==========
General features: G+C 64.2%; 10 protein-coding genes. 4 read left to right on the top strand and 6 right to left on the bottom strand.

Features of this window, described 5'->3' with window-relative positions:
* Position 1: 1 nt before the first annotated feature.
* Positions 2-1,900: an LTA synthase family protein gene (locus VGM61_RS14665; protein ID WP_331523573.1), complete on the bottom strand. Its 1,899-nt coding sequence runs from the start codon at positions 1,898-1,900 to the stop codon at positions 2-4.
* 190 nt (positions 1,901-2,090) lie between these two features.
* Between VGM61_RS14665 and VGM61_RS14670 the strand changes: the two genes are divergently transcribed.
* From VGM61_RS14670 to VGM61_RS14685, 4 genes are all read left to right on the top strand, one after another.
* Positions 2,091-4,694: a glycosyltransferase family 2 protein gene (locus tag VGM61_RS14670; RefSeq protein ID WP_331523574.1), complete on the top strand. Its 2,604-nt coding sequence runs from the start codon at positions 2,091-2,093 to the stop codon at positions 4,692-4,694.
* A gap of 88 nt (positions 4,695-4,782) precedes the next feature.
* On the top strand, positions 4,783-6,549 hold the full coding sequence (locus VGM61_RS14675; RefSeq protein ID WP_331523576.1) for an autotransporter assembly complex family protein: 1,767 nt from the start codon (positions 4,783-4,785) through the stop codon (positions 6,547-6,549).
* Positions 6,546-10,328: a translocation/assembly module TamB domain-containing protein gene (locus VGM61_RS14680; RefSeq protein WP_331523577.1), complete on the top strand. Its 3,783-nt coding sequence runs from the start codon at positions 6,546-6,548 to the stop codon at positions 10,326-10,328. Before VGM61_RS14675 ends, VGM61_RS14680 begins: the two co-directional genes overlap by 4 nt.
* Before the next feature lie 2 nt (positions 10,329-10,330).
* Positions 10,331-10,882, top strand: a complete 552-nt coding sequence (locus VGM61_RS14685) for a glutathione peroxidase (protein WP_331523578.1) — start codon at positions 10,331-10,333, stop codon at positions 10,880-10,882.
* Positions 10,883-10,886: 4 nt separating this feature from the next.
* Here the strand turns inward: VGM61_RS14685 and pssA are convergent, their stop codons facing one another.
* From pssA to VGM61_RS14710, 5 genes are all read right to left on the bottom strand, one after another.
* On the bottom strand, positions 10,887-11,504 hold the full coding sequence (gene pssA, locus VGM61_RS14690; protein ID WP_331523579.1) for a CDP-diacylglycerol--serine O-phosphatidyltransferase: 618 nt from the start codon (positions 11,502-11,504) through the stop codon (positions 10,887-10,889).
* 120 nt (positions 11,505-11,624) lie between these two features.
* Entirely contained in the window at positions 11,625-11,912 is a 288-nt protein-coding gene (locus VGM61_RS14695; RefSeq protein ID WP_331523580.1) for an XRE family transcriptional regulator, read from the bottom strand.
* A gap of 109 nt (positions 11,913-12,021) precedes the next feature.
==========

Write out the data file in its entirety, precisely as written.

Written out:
General features: G+C 64.2%; 10 protein-coding genes. 4 read left to right on the top strand and 6 right to left on the bottom strand.

Features of this window, described 5'->3' with window-relative positions:
* Position 1: 1 nt before the first annotated feature.
* Positions 2-1,900: an LTA synthase family protein gene (locus VGM61_RS14665; protein ID WP_331523573.1), complete on the bottom strand. Its 1,899-nt coding sequence runs from the start codon at positions 1,898-1,900 to the stop codon at positions 2-4.
* 190 nt (positions 1,901-2,090) lie between these two features.
* Between VGM61_RS14665 and VGM61_RS14670 the strand changes: the two genes are divergently transcribed.
* From VGM61_RS14670 to VGM61_RS14685, 4 genes are all read left to right on the top strand, one after another.
* Positions 2,091-4,694: a glycosyltransferase family 2 protein gene (locus tag VGM61_RS14670; RefSeq protein ID WP_331523574.1), complete on the top strand. Its 2,604-nt coding sequence runs from the start codon at positions 2,091-2,093 to the stop codon at positions 4,692-4,694.
* A gap of 88 nt (positions 4,695-4,782) precedes the next feature.
* On the top strand, positions 4,783-6,549 hold the full coding sequence (locus VGM61_RS14675; RefSeq protein ID WP_331523576.1) for an autotransporter assembly complex family protein: 1,767 nt from the start codon (positions 4,783-4,785) through the stop codon (positions 6,547-6,549).
* Positions 6,546-10,328: a translocation/assembly module TamB domain-containing protein gene (locus VGM61_RS14680; RefSeq protein WP_331523577.1), complete on the top strand. Its 3,783-nt coding sequence runs from the start codon at positions 6,546-6,548 to the stop codon at positions 10,326-10,328. Before VGM61_RS14675 ends, VGM61_RS14680 begins: the two co-directional genes overlap by 4 nt.
* Before the next feature lie 2 nt (positions 10,329-10,330).
* Positions 10,331-10,882, top strand: a complete 552-nt coding sequence (locus VGM61_RS14685) for a glutathione peroxidase (protein WP_331523578.1) — start codon at positions 10,331-10,333, stop codon at positions 10,880-10,882.
* Positions 10,883-10,886: 4 nt separating this feature from the next.
* Here the strand turns inward: VGM61_RS14685 and pssA are convergent, their stop codons facing one another.
* From pssA to VGM61_RS14710, 5 genes are all read right to left on the bottom strand, one after another.
* On the bottom strand, positions 10,887-11,504 hold the full coding sequence (gene pssA, locus VGM61_RS14690; protein ID WP_331523579.1) for a CDP-diacylglycerol--serine O-phosphatidyltransferase: 618 nt from the start codon (positions 11,502-11,504) through the stop codon (positions 10,887-10,889).
* 120 nt (positions 11,505-11,624) lie between these two features.
* Entirely contained in the window at positions 11,625-11,912 is a 288-nt protein-coding gene (locus VGM61_RS14695; RefSeq protein ID WP_331523580.1) for an XRE family transcriptional regulator, read from the bottom strand.
* A gap of 109 nt (positions 11,913-12,021) precedes the next feature.